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List of Methadone Detox Centers in New Jersey

Here is a list of the different detox centers and treatments for Methadone addiction in New Jersey. The list can be incomplete, so please do not hesitate to contact a treatment specialist at 1-800-304-2219.

Methadone detox centers will accept different health insurance plans, and some facilities will be low-cost or free, while others will be private methadone treatment centers. All of these resources will offer residential care for patients, and will provide all the services needed for them to get through the withdrawals and detox safely from methadone. Detox centers and medical detox facilities are located all throughout the state of New Jersey, and many of these detox centers are hooked up with drug and alcohol rehabilitation programs so as addicts can receive all the help they need. Methadone detox is important as it does help methadone users become completely clean off of the drug. Methadone is used to help opiate users get off of the opiates they are using, but it is not meant as a long-term solution and there should be a plan for the patient to get off of the methadone.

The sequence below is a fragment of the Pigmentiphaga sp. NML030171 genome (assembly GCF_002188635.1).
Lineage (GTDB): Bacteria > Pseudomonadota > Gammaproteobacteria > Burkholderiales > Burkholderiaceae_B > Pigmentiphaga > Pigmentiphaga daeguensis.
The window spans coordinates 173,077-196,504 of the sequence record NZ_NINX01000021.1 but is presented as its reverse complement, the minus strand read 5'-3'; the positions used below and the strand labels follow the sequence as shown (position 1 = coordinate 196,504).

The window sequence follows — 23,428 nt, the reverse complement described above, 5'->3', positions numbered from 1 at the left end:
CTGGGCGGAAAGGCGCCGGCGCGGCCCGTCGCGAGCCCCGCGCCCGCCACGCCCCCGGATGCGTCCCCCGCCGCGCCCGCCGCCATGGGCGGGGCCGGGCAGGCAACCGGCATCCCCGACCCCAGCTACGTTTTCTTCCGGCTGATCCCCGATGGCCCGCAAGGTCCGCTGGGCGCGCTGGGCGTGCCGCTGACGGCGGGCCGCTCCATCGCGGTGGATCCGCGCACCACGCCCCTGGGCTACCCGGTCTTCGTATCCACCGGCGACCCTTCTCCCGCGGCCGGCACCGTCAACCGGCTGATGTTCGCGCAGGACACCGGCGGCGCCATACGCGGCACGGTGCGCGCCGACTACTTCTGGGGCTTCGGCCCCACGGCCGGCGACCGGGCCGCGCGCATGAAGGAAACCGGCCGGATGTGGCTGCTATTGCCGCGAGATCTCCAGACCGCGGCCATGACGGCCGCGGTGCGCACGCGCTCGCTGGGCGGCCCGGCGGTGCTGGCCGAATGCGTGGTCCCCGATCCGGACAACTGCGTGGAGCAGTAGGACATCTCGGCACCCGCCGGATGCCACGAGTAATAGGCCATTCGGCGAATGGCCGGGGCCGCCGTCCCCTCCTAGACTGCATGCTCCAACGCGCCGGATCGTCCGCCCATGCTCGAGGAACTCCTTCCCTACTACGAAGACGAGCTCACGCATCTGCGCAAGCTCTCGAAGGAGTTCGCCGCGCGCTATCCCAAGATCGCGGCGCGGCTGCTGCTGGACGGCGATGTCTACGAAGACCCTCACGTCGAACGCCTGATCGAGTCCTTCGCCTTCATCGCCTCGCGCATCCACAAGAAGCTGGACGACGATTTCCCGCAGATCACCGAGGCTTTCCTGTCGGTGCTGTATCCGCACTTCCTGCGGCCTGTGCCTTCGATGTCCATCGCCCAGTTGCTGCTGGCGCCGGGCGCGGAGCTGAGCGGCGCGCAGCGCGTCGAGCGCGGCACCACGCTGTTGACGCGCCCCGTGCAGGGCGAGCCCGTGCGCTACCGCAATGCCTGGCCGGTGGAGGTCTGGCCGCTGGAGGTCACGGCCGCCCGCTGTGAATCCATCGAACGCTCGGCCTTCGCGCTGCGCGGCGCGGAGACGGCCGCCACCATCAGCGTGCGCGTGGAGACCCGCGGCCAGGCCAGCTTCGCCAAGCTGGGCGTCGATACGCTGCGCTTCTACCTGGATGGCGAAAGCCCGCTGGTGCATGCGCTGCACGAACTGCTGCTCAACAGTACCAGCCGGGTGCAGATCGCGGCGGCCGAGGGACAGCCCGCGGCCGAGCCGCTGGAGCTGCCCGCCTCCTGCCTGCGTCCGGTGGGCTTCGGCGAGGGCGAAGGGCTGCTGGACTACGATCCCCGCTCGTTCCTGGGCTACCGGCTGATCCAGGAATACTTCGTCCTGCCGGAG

Methadone: Information, Statistics, & Solutions

TIPS: If you feel you're going to use

  • Call your sponsor or a friend who doesn't use it and understands your situation.
  • Extrovert your attention. Walking and spending time outside can be very therapeutic. 
  • Find a hobby or activity to take your mind off of using. (i.e., art, music, cooking, gardening)
  • Find a purpose in your life and pursue it. (i.e., school, career, volunteering)
  • Recognize the people in your environment who affect you emotionally. They could be one of the reasons for your emotional problems.
  • Make sure to eat healthy foods. A deficiency in vitamins and minerals can create a drop in mental and physical energy.

TIPS: If you want to help someone

  • Don't enable the addict. This includes not giving him any money, not paying their rent, etc.
  • Encourage the person to seek help. This can be done by finding a treatment or a form of support.
  • Be aware of signs of overdose. If you see one of your friends blacking out, or showing other severe side effects, get help immediately.
  • Support the person while they look for rehab since the process can be overwhelming.
  • Don't wait for rock bottom; it may be too late.

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Methadone Dependence and Opioid Addiction New Jersey